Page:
We're all in favor of more testing -- further analysis may shed additional light on whether GMOs are safe for human consumption. However, do GMOs merit this much concern and discussion when a large body of evidence indicates that they are not the root causes of health issues?
How Can I Find GMOs? How Can I Avoid Them?
According to a blog post from the USDA, "The use of genetic engineering, or genetically modified organisms (GMOs), is prohibited in organic products. This means an organic farmer can’t plant GMO seeds, an organic cow can’t eat GMO alfalfa or corn, and an organic soup producer can’t use any GMO ingredients. To meet the USDA organic regulations, farmers and processors must show they aren’t using GMOs and that they are protecting their products from contact with prohibited substances, such as GMOs, from farm to table."
When it comes to food labels, as of the date of this article's publication, manufacturers are not required to disclose whether they use GMOs in their products. In fact, "The FDA requires labeling of GMOs only if the product is significantly different from the original food in nutrition, safety, and composition" (source). Manufacturers can voluntarily label their products, but it appears as though that process is not currently tightly regulated.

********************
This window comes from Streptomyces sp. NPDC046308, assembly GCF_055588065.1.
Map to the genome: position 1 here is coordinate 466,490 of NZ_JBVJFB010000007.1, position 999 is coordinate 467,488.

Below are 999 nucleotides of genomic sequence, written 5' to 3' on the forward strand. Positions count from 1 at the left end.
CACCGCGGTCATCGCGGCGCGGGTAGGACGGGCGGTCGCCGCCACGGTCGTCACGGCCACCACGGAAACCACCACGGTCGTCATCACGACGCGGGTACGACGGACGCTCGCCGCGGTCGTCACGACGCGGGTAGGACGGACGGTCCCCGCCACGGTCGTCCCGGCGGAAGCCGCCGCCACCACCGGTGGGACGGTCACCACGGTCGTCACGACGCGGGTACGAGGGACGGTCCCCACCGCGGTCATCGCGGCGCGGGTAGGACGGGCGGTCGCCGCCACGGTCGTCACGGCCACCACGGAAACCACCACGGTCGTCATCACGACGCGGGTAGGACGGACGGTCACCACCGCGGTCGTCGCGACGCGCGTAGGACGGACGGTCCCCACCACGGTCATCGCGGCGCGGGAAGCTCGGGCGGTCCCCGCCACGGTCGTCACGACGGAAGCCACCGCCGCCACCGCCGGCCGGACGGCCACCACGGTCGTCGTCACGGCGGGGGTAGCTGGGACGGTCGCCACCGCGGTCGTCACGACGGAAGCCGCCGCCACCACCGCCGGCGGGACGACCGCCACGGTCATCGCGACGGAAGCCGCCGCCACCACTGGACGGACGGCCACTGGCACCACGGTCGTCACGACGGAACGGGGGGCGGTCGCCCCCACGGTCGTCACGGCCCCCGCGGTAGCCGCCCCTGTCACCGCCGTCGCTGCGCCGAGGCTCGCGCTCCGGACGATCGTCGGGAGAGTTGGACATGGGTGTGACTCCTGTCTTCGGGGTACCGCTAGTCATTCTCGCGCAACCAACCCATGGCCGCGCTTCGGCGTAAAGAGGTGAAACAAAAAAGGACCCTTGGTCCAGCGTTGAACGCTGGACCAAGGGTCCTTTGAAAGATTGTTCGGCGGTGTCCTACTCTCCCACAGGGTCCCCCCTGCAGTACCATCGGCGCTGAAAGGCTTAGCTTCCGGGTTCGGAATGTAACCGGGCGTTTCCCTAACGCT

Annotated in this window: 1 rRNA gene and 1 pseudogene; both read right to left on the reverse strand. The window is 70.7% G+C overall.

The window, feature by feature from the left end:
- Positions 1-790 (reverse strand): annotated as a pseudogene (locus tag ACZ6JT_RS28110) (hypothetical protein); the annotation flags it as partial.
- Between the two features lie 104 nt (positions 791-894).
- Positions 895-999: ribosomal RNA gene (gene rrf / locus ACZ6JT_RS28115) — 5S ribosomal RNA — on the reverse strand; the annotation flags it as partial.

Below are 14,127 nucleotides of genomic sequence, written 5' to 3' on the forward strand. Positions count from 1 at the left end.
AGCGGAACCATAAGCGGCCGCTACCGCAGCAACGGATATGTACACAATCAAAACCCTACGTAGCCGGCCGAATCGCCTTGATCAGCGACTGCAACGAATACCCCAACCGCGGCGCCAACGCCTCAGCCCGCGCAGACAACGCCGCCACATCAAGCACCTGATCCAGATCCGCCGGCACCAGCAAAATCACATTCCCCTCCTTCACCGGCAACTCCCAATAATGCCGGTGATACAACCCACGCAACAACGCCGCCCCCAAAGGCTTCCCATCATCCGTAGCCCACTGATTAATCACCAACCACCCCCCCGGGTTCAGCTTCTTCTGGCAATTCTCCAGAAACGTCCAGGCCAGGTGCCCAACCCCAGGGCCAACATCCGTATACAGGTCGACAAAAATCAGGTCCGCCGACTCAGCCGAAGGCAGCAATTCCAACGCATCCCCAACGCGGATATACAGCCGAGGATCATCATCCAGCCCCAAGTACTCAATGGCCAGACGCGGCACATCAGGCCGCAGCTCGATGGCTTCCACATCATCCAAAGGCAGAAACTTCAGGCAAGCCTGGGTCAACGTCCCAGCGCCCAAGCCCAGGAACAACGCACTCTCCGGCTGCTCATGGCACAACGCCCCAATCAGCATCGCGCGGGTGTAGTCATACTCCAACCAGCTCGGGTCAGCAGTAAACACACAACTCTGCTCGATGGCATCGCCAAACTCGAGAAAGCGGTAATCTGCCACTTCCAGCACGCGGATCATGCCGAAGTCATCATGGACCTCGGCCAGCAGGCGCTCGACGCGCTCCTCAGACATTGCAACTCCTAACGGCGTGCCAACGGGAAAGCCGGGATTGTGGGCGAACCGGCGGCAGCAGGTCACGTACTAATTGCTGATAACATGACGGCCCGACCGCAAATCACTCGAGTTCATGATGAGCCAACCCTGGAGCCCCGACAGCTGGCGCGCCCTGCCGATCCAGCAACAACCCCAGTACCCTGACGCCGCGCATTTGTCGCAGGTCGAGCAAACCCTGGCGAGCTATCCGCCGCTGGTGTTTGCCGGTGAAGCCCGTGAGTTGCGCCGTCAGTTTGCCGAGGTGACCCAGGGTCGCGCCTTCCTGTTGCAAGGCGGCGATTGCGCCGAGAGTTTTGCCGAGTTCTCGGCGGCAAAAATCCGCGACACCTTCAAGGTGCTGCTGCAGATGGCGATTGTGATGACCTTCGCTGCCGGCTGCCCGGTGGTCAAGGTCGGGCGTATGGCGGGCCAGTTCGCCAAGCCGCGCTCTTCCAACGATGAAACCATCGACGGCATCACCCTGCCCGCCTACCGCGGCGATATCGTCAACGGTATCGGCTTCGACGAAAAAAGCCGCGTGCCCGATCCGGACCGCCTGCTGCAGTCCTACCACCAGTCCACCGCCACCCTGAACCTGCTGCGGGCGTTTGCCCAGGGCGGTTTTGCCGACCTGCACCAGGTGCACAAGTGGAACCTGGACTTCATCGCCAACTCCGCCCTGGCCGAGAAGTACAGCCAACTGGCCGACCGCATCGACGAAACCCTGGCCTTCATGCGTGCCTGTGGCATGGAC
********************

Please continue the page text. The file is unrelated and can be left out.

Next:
Should I Worry about GMOs?
After all the research I did, I found that I personally don't see anything wrong with GMOs. Instead, I believe that rather than making sure their foods are GMO-free, most people just have to stop eating so much processed food, replacing those items with fruits, vegetables, and other whole foods. After all, who can argue about GMOs while eating a steady diet of fatty burgers and packaged cookies?
It's time to change the conversation from "GMOs-as-the-most-dangerous-foods" and instead discuss the elements that have been much more closely linked to chronic disease -- added sugars, saturated fats, excess sodium, etc. There's a lot more science to back that up.
Are you a Food and Health Communications member? If so, today is your lucky day, because you can also access a brand-new GMO infographic! Pop over to the post, GMO Infographic to get your very own copy.
Remember, we're here to help you look your very best, right now! Which of these research-based materials will you add to your repertoire?
Stephanie Ronco has been editing in a professional capacity for the past 10 years. In addition to her work as an editor, Ronco has also served as a ghostwriter and writing tutor. A voracious reader, Ronco loves watching language evolve and change. When she’s not delving into her latest project, Ronco can be found teaching acting classes, performing in community theater, or sailing with her husband.